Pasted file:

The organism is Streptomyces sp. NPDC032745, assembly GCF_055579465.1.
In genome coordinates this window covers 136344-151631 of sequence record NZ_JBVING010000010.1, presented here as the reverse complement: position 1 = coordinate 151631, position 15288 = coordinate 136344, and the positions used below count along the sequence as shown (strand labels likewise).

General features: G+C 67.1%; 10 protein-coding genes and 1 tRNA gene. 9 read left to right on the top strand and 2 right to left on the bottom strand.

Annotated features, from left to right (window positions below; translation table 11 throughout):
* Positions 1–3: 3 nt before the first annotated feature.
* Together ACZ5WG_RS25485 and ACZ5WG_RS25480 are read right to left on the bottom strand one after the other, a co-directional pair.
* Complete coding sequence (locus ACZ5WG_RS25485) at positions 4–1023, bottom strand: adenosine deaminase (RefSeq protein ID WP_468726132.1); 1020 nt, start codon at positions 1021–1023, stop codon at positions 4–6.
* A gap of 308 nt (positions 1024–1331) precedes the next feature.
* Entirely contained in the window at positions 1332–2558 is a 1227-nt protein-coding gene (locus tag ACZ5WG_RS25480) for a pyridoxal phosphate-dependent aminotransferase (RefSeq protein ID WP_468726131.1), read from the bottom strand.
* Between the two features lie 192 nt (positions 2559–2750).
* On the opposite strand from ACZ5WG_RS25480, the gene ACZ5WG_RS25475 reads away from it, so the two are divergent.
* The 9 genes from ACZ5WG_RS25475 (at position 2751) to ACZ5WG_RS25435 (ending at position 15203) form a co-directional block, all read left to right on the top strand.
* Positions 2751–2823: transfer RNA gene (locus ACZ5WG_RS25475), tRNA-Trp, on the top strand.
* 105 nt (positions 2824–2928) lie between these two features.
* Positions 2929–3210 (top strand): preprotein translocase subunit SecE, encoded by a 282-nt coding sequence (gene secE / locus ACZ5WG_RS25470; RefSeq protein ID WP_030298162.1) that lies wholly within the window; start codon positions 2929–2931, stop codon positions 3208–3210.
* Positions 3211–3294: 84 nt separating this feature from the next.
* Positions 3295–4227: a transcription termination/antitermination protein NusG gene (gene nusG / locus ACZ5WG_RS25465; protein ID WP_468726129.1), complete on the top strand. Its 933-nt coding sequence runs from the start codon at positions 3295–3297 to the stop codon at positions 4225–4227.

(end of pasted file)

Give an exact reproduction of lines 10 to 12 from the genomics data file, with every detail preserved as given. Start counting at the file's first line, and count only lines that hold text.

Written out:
* Between the two features lie 192 nt (positions 2559–2750).
* On the opposite strand from ACZ5WG_RS25480, the gene ACZ5WG_RS25475 reads away from it, so the two are divergent.
* The 9 genes from ACZ5WG_RS25475 (at position 2751) to ACZ5WG_RS25435 (ending at position 15203) form a co-directional block, all read left to right on the top strand.